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Purnima Wellness Treatment and Operation Management Training Program in Bonita-San Diego California


XQUENDA Spa Huatulco Oaxaca Mexico

Access To Wellness - XQUENDA - huatulco Spa

XQUENDA Spa Huatulco Oaxaca Mexico
invites you to rediscover
the joy of wellness, relaxation, health and beauty ...

please visit XQUENDA Spa Huatulco Oaxaca Mexico facilities located at
Blvd. Bugambilia S/N, Bahía de Chahué, Bahías de Huatulco. C.P. 70989, Oaxaca, Mexico

Participate in the.....

Continuous Education - Workshops & Training
presented by
Dr. Reinhard R Bergel


please contact XQUENDA Spa Huatulco Oaxaca MexicTEL (958) 583 44 48 or 583-4449

XQUENDA Spa Huatulco Oaxaca Mexico


Blvd. Bugambilia S/N, Bahía de Chahué, Bahías de Huatulco. C.P. 70989, Oaxaca, Mexico
TEL (958) 583 44 48 or 583 44 49


The Temazcal at XQUENDA Spa Huatulco Oaxaca Mexico

Mesoamerican tradition finds new life in modern XQUENDA Spa Huatulco Oaxaca Mexico

Temazcals, traditional sweat lodges that date back to the start of Mesoamerican civilization, are springing up at resorts all over Mexico. These temazcals are operated with such sincerity that the corporate genius who decided they'd be a fine moneymaking addition to the usual scrubs and massages would hardly recognize them.

At the XQUENDA Huatulco Spa Temazcalero, Fidel Pineda, explains, "we are practicing this in a resort because busy people don't have the time or the idea to go to the mountains, but I can introduce the experience to them here." just as I was first introduced to this truly ancient, mystic, but scientifically proven healing experience in Huatulco, Oaxaca on Mexico's southern pacific coast.

Temazcals have transformed over the centuries from tents used by nomadic tribes as they pushed south to permanent adobe structures, adopted as farmers began to settle and build cities. Though its exact origins and timeline are indistinct, it is believed that the tradition began with the Olmecs (1200–1000 BC), Mesoamerica's first culture. There are also remains and images of temazcals in some of the oldest Mayan ruins, and the Zapotecs of Oaxaca, whose culture predates the Maya by 900 years, still practice the custom to the extent that, in many villages, every house has a temazcal in the backyard.

The ritual went underground in the early 16th century, when Spanish conquistadors banished the practice because of its pagan implications. As a result, the tradition was carried on surreptitiously and passed quietly from generation to generation. The basic temazcal ritual practiced now is probably little changed from its ancient origins, although the temazcaleros who conduct the rituals each have their own individual methods. What they universally honor is the Mesoamerican belief in the dualism of the universe, not unlike the Asian belief in yin and yang, opposing forces that nonetheless complement one another and must be kept in balance.

The word "temazcal" comes from Nahuatl, the language of the founders of the Aztec empire—temas, meaning bath, and calli, house. In that sense, the temazcal is part of a worldwide tradition of heat and steam baths, like the Finnish sauna or the Arab hammam. But the temazcal was born of a people who believed that body and soul were inseparable, and purification of one could not be complete without purification of the other. There are rituals connected to the temazcal that date back to a time when the gods and nature were inextricably entwined. The result is mesmerizing.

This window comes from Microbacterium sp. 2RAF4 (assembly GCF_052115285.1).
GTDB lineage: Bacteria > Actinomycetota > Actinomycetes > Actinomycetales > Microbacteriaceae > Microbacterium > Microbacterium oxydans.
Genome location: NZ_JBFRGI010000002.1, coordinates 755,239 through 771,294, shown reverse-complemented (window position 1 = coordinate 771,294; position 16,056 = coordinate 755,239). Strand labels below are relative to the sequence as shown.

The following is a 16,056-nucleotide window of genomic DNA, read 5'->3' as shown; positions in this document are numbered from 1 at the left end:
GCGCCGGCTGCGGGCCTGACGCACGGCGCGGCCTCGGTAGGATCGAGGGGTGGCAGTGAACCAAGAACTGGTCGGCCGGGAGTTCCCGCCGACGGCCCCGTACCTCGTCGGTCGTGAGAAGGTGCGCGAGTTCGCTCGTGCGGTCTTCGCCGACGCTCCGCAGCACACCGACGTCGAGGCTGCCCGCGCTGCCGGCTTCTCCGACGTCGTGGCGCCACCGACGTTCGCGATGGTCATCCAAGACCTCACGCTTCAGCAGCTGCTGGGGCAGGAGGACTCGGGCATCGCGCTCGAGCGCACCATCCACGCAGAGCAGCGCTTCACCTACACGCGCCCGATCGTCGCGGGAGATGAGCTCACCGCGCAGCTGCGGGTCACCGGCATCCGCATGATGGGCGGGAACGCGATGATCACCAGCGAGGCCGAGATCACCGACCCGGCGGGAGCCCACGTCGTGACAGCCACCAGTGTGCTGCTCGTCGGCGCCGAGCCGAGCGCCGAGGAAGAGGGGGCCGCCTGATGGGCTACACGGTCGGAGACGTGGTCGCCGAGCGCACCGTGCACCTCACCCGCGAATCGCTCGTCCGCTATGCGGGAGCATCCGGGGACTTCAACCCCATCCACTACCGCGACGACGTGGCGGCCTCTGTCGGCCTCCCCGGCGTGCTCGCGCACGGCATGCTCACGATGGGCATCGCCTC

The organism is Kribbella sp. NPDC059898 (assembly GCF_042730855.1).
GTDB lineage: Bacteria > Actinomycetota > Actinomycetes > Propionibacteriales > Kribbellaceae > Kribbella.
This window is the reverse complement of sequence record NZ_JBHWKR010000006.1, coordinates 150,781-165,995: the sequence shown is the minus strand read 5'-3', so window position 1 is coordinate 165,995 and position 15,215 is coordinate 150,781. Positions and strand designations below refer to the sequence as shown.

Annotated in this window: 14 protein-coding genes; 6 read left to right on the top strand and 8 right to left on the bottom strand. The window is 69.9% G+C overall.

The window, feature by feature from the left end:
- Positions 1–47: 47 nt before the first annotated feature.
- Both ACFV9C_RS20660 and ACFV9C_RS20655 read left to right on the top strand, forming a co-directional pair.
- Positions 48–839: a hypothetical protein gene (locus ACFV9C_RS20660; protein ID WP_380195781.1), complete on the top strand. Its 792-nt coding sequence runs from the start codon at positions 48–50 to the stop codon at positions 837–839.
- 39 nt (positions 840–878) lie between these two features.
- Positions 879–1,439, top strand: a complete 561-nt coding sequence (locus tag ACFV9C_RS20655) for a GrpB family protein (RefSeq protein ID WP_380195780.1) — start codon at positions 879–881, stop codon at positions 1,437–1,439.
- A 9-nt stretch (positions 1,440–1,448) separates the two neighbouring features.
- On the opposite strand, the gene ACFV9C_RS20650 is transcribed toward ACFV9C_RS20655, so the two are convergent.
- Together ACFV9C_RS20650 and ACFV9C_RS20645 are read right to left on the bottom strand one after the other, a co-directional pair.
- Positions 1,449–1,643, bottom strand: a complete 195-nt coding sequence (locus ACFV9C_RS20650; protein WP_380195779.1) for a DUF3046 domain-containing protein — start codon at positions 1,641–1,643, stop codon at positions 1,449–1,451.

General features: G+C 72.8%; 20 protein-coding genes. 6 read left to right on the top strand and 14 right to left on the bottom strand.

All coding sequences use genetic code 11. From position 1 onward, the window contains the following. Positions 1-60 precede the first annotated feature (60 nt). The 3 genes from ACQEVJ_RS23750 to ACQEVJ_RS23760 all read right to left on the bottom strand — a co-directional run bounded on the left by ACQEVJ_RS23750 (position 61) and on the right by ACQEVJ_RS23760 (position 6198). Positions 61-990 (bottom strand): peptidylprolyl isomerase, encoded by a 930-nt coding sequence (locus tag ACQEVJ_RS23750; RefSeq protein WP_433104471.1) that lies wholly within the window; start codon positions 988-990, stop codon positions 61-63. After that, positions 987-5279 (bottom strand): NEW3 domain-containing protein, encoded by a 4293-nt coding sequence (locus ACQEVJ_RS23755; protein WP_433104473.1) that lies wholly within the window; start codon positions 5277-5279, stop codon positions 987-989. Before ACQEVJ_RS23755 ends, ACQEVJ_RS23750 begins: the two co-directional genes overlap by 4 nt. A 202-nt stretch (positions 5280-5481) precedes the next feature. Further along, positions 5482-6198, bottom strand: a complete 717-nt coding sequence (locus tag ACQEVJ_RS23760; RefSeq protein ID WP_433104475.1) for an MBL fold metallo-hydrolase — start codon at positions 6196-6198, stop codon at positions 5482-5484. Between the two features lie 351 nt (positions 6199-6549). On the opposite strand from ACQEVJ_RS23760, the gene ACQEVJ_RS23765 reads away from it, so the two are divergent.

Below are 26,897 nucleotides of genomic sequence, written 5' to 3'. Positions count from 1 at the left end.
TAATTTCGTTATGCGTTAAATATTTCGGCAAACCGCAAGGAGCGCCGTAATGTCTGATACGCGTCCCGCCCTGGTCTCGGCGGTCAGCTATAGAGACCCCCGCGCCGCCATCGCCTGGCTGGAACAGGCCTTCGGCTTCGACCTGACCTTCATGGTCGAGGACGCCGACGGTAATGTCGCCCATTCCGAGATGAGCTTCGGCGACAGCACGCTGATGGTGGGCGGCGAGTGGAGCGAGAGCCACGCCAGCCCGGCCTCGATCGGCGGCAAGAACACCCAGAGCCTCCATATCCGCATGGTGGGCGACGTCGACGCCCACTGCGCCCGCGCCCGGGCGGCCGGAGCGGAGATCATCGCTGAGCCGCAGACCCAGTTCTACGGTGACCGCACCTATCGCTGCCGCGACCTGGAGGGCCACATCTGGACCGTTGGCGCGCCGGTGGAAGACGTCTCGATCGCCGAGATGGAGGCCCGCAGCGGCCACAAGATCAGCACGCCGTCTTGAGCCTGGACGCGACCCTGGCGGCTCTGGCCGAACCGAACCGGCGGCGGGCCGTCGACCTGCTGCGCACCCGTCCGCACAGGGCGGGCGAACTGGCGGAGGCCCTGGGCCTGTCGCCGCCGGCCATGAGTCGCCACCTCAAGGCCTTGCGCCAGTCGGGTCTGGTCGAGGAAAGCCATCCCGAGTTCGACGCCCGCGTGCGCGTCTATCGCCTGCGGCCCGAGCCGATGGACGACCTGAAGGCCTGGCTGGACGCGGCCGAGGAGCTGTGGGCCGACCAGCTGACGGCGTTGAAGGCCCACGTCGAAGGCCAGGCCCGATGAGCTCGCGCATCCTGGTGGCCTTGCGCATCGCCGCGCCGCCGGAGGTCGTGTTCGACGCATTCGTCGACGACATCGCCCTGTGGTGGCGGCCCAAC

Physically, the temazcal has many health benefits; spiritually, it connects one back to a primal state. In the ideal situation, participants slip into meditation, but much depends on the temazcalero. A shaman is really a person who takes care of things that aren't tangible, like a psychiatrist, or a priest. There's a long tradition of healing in Mexico, but it's not excluded from the world of modern medicine. Healers use plants for medicine, and they know the moment you go back into contact with Mother Earth, you get your vital energy back.

Bigger than a Bread Oven the structure of the temazcal has been compared to the round, beehive-igloo-like shaped brick ovens used for baking bread in Europe, and is often decorated with symbols—birds, turtles, snakes.

Bathers enter through an opening small enough to require crawling; standing up inside is generally not an option. Symbolically, the round temazcal represents the womb of the goddess Tonantzin, from which participants emerge purified and reborn.

Before entering the temazcal, it's customary to be covered in volcanic mud, then rinsed.

Participants turn to honor each of the four cardinal points (which in turn represent Earth, Wind, Fire, and Water elements), and then are blessed with smoky copal, a resinous incense. There is a fire outside in which volcanic stones have been heated for hours until they are red-hot. Once everyone is inside the temazcal, the stones are brought in and placed in a central pit. The door (more often than not, a blanket) is then closed, plunging the space into darkness. Ritual practices vary from greeting the stones with a loud "A ho," "Oooooh," or "Ometeo," but when it's time to open the door, almost everyone shouts, "Puerta!"

Temperatures can rise to 115F degrees in the course of the two-hour ceremony, with successive deliveries of stones and splashes of steam-generating water. Participants 'beat' themselves with fresh-picked bouquets of eucalyptus, arnica, chamomile, citrus, and olive leaves, then emerge to be wrapped in towels and offered herb tea and a cooling mix of mango, apple, and papaya to eat. For a long time participants lay in silence, slowly cooling from the heat and enjoy a dip in the refreshing swimming pool.